How confident can we be in our Faith when the very man who gives it to us decides to quit? How am I supposed to tell my kids and students that crucifying our desires for holiness is worth it when the guy who hears our confessions says that the Catholic Faith is subject to one’s “authentic self”? It is a real gut-shot to those of us who are doing all we can to keep the Faith in a faithless world to see a priest trivialize the priesthood and reduce it to a career.
More significantly, like a father, a priest is there in the most intimate, vulnerable, and personal moments of our lives. What are we to think about his commitment to the seal of the confessional if he can’t keep his vow to God? How terrifying and demoralizing to think that a man you could entrust to hear your guilt and shame could be using your stories as party gossip a few weeks later.
Not just in the confessional, but also in the Mass, as he, like a father, admonishes us in the homily and then provides our very sustenance in the Holy Eucharist. He sees us as we adore our Lord. He senses our brokenness, our desperation. He encourages our eagerness. As we are there in prayer, agonizing over sin or giving thanks, it is his face that we see, it is his voice we hear.
The Catholic priest is not a guru or self-esteem coach, there to inspire or whisper sweet nothings in our ears. He truly is a mystical father who provides spiritual grace and wisdom that shapes our relationship to the Lord. For him to just throw up his hands and walk away is more than a slap in the face; it is a betrayal on par with any father abandoning their family.
That Sunday, I went to Mass, intent on offering it for this priest, still wrestling with grief and anger over his abdication. The liturgy was executed with excellence and care, giving the faithful a clear sense that the Mass was worship. The altar was free from clutter or kitsch. Nothing was rushed or improvised. Everything was done with a sense of poise and purpose, dignity and decorum, elegance and eloquence.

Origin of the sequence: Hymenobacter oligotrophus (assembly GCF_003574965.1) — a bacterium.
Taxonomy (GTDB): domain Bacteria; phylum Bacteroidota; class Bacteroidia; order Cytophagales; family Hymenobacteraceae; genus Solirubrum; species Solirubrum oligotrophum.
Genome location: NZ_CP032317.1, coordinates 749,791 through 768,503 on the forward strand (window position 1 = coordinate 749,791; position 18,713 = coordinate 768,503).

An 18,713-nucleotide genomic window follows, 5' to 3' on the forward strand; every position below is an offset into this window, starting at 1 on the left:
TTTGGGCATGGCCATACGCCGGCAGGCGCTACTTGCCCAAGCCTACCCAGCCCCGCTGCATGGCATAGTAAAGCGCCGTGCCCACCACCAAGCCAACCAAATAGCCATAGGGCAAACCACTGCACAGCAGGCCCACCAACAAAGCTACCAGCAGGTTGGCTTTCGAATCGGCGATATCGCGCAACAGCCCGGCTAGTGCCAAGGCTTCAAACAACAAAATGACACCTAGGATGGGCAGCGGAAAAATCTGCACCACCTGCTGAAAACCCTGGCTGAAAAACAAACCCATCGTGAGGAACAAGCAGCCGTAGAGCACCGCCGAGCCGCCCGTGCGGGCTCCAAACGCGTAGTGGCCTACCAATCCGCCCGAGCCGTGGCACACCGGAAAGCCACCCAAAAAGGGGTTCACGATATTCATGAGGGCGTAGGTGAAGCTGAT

At every name of Jesus, all the altar servers turned to the tabernacle and bowed in unison. This priest didn’t try to blur the line between himself and us, but at every point acted as though it was a holy duty to represent our prayers and offerings to the Lord and to offer us the Lord’s sacrifice that is our salvation.
The homily was on speaking prudently with charity. Ready for a rebuke about the things I had written to the “former” father, the Lord instead confirmed the rationale of my lament. The priest explained how St. Peter’s words applied to priests especially, because they are accountable to God for the care of souls.
He then warned us against putting more stock in podcasts and articles than in the teachings of the Church. With conviction, he firmly but calmly counseled us on the controversies of the day from the Vatican to the vaccine. He did not give us his own opinion or trendy theology, but the official teaching of the Church.